Naked & Ashamed

Naked and ashamed

Even though, I started my blog a year ago, I have kept it very quiet from my friends and family; I believe sharing my deepest thoughts and creative side can be a very scary feeling. Making a category on my blog and posting some of my essays for original non-fiction writings is like walking into a stadium full of people and realizing I forgot to put clothes on.  First, there will be a quick hush among everyone.  Some will be frightened for me and others will be frightened by what they see.  Others will cheer for my bravery and others will cheer because it wasn’t them that foolishly exposed themselves in public. In a stadium, I may have the chance to turn around and run and pray no one recognized me (though social media would capture my hideous mistake for eternity and track me down to find out who I am, so they could torture me with the photos and videos until the dire end), but by putting my writing and art out in the universe for my family and friends to see, I risk them seeing a part of me that they do not like.

Last Spring, I shared with a professor that the part of growing older that I hate the most is that I wonder if the person someone is sharing with me is their true authentic self.  The professor chuckled and said authentic people are an illusion and that I need to quit setting my standards so high.  This put me on a quest of really wondering if the ones closest to me, at work and in private, were truly authentic.  I learned that a lot of the people I looked up to were not truly authentic, but I also found a great deal of people who were. However, in this quest, I remembered something my mom told me when I was a teenager.  I tended to be a very judgmental teenager and even broke up with a guy because he yelled “Damn” at me when we were on a scary carnival ride and he thought I was silly for being so scared.  My mom asked me if I was perfect and I laughed and said “far from it”. She quickly replied, “Then it was time I stopped judging others so harshly.”

Thinking back about this, I realize in my quest to find authentic relationships that I, myself, may not be completely authentic, and if I am ever going to be a true artist, then I need to own up to the fact that being a published author (other than my research studies) is my ultimate dream; a published author of a body of work that many others want to truly read. However, after I posted my dreams on my Facebook account, I literally became ill wondering if anyone was reading my non-fiction writing and if they were reading them, were they enjoying them or were they judging the life I used to live?  I spent the weekend frozen in time barely being able to do anything.  All I could picture was that stadium full of people staring at me and whispering to each other as I stood there and froze to death, naked and ashamed.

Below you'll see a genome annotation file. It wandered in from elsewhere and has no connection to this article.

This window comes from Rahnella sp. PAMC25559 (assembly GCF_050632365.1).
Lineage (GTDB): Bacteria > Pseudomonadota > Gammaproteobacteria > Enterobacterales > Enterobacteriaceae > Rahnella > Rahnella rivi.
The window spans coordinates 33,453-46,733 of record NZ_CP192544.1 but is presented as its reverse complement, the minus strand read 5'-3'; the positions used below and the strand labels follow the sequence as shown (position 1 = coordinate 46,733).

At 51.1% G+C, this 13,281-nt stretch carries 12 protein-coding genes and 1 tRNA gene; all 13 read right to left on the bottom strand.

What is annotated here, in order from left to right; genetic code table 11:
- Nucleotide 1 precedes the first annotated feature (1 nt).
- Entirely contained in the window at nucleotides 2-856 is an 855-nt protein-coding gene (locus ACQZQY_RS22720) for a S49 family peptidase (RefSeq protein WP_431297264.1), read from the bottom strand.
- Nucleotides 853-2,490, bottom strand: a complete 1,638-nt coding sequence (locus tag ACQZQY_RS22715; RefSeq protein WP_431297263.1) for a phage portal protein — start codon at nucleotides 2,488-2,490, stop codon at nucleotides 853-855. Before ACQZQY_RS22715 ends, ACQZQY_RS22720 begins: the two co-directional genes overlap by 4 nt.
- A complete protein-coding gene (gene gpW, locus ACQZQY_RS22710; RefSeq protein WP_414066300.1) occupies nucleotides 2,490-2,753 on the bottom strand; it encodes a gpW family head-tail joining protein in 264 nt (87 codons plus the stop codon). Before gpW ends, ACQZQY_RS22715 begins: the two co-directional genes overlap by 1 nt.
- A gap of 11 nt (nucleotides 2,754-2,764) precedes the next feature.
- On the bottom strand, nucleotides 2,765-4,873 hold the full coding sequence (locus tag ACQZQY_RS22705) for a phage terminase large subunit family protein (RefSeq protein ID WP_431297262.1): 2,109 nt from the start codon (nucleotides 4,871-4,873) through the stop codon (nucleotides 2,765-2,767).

There’s nothing like a Monday morning to thaw me out.  I tend to wake up on Mondays and panic about what I did not get accomplished the week before. This morning, I woke up barely being able to move, I had wrenched my back somehow and was in so much pain that I could not sit up.  As I carefully applied icy hot, I thought about what I did to cause it.  That’s when I had my “aha” moment and remembered frantically running from the stadium, naked and ashamed. Yet, it was too late – when I shared my writing, I did it on the internet, so there was no covered back room to run to.  What happens now?

Next, I took some ibuprofen to help with the pain and made some hot tea and contemplated what the universe might have in store for such an idiot. Before I could think anymore, I retreated to my Tumblr.  That’s where I disappear when I want to see what everyone else is looking at.  I learned quickly that there were not any photos posted of me in the stadium that I had conjured in my mind; the worst that could happen is that someone does not approve.  But for most of my life I have been a people pleaser, so disapproval is like a knife in my back.

I also realized this morning that I do not like waking up in excruciating pain either, so I knew I was at a crossroads.  What now?  I thought about this and asked myself, “What would Bob Marley say?” Good question!  Bob Marley said “Life is one big road with lots of signs. So when you are riding through the ruts, don’t complicate your mind. Flee from hate, mischief and jealousy. Don’t bury your thoughts, put your vision to reality. Wake Up and Live!”

There’s no taking back what I shared this weekend unless I deleted my blog, but if I was honest with myself, I want to create, I want to write, I want to help others, I want to live!  At that moment, I started creating the above image on my computer; I have spent the last seven years struggling to find the light that is waiting to take me to the next part of my life.  Today, I finally can see a glimpse of that light hitting my face, and whether others like me or hate me, I am ready for my next chapter.  For better or worse – sink or swim – Look out world, here I come!

Overcoming challenges makes life meaningful!

This is my daughter, Megz, when she was three.  She is a junior in college now, but still has that same strength and determination.  I have decided I want to be her when I grow up.

Courage or a fight for survival?